The ruling Islamist block has held absolute power since 1989 and in March 1996 orchestrated a sham ‘election’. Through a power struggle, NIF founder and parliamentary speaker Hassan al Turabi fell out with al-Bashir. When al Turabi’s Popular National Congress Party signed a memorandum of understanding with the SPLA in 2001, he was quickly arrested. He remained a leading presence in Sudanese politics until his death in 2016, despite the fluctuations in his relationship with Bashir and the ruling party. Further elections have followed, most recently in 2015 – each time bringing Bashir
In January 2005, the Comprehensive Peace Agreement (CPA) was signed, bringing an end to decades of war between Khartoum’s rulers and the SPLA.
In 2009, President al-Bashir was indicted by the International Criminal Court, along with other senior government officials, for war crimes allegedly committed in the Darfur region during the long internal conflict. In this same year the North and South agreed on the terms of a referendum on southern independence. Two years later, the South voted for independence from Sudan and the nation of South Sudan came into existence. Disputes remain however over borders of disputed regions, and Darfur as well as other regions continued to face conflict. In 2014, the International Criminal Court ceased investigations into President al-Bashir in relation to crimes in Darfur, due to lack of international support.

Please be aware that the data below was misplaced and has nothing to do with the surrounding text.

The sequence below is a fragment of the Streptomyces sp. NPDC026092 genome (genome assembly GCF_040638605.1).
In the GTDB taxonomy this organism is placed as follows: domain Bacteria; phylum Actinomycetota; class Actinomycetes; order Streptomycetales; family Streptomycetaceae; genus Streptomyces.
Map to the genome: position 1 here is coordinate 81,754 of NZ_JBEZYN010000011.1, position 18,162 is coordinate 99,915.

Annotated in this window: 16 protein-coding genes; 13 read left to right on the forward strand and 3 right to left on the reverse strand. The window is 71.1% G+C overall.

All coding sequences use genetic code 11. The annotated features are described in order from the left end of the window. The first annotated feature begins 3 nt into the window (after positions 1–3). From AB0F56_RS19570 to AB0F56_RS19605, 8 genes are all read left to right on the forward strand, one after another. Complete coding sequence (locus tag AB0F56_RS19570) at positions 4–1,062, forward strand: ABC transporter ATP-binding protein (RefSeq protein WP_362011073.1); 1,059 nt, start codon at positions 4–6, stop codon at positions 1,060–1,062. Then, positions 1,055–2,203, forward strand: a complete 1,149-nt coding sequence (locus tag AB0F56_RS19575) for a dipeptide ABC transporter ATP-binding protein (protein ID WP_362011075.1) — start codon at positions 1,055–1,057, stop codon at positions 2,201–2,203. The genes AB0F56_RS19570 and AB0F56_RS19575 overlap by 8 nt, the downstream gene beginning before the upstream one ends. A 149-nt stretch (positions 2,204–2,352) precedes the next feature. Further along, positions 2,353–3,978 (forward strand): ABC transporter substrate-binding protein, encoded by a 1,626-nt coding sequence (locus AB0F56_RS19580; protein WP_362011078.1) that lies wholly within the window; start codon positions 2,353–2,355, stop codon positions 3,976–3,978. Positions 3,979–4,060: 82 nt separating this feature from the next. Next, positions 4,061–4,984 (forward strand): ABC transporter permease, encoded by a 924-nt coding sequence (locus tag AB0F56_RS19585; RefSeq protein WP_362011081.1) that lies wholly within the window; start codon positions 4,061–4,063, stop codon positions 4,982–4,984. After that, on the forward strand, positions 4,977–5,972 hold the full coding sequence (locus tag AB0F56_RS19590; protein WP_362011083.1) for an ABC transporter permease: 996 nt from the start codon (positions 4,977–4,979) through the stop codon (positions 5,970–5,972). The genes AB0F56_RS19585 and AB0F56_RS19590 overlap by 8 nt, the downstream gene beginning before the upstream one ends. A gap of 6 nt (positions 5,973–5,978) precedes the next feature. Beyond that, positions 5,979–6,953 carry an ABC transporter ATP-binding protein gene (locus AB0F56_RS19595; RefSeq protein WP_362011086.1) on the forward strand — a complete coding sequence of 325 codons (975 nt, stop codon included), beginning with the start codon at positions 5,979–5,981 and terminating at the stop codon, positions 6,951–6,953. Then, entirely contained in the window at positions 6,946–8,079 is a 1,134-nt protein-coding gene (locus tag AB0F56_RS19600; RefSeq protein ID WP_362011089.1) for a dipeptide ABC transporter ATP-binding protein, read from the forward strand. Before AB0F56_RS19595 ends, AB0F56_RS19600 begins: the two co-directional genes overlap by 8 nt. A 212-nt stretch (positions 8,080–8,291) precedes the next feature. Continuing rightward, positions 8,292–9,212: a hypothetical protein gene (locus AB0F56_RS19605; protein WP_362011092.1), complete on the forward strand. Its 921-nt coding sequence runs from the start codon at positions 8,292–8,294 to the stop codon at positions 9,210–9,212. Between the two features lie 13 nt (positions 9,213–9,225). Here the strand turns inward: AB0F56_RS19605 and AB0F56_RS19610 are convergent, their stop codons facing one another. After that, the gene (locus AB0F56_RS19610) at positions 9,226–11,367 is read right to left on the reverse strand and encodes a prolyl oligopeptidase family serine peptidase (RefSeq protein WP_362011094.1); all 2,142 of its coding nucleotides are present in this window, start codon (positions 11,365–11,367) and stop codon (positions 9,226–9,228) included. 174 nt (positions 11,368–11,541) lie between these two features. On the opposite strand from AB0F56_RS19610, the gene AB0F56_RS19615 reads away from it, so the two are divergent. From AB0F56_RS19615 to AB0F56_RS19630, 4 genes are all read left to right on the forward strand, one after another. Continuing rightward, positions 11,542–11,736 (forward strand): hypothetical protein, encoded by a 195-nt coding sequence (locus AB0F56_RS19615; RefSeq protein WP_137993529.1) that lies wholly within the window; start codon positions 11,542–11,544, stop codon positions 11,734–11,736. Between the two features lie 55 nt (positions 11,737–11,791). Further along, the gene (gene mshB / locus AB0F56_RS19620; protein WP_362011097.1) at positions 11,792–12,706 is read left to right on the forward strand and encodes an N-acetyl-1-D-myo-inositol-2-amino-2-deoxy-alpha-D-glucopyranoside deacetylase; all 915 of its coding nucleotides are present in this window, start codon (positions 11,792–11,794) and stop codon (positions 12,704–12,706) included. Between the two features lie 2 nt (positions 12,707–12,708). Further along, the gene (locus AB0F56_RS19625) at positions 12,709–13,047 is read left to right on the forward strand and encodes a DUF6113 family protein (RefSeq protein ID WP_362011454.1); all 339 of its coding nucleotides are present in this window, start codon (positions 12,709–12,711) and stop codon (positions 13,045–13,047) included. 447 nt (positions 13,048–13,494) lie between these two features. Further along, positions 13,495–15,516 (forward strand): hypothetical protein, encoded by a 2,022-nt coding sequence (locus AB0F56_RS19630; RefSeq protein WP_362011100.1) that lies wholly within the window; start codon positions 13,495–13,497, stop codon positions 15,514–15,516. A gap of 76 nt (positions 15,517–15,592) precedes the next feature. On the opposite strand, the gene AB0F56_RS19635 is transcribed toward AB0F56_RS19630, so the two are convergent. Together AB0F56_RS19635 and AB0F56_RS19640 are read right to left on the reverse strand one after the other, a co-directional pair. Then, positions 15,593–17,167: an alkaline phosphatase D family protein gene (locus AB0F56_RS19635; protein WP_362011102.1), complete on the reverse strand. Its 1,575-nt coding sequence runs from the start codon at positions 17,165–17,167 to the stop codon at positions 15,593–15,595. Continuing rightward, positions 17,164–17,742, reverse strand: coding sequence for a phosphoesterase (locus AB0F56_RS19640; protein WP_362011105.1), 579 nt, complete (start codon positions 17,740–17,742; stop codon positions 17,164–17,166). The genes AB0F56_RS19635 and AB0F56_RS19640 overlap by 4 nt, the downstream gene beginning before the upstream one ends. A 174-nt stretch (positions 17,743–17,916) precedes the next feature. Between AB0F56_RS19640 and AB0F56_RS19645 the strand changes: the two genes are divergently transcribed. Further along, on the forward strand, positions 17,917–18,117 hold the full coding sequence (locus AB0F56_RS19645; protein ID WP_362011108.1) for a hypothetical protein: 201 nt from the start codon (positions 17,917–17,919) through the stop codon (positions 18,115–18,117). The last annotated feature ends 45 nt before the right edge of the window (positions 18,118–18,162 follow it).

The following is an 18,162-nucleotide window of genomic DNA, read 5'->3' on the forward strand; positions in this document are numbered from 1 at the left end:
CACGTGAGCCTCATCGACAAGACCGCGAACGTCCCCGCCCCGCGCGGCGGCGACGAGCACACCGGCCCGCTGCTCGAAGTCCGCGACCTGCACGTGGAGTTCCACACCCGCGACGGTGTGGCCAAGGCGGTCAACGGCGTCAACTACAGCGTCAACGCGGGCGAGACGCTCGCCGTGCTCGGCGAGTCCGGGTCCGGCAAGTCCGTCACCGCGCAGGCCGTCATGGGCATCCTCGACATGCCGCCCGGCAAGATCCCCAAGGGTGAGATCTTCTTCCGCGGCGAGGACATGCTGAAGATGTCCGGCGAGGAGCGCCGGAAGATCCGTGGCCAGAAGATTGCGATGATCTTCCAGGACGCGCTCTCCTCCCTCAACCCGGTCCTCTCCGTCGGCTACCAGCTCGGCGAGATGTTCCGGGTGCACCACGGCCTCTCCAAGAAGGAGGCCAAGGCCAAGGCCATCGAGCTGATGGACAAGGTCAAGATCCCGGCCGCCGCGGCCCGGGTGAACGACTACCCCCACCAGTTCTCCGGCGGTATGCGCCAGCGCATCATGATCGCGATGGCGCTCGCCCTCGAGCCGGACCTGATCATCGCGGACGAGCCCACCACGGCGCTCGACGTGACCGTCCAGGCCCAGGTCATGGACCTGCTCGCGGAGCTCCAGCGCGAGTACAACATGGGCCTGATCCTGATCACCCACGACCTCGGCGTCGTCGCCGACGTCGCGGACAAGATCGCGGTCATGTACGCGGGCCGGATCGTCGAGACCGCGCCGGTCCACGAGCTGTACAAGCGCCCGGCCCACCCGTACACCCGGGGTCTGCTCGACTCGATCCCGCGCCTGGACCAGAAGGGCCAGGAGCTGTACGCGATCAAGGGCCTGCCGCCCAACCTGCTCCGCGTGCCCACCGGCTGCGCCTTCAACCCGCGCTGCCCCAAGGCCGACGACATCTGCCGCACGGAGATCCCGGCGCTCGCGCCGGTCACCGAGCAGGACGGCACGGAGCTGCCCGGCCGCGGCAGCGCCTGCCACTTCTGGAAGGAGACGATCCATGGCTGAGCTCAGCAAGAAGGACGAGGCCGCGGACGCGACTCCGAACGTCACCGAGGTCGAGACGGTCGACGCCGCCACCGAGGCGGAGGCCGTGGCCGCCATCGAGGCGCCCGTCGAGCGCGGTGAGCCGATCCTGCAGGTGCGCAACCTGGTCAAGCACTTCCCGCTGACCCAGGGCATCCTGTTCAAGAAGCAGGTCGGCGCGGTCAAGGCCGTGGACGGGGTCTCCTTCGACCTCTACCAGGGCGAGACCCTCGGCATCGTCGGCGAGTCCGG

Updated June 2018
Sudan Social Development Organization (SUDO) (UK)
Nuba Mountain Peoples Foundation
Minority based and advocacy organisations
Sources and further reading
African Rights, Facing Genocide: The Nuba of Sudan, London, African Rights, September 1996.
Africa Watch, Sudan: Eradicating the Nuba, New York, Africa Watch, 1992.
Coalition for International Justice, Documenting Atrocities in Darfur, September 2004.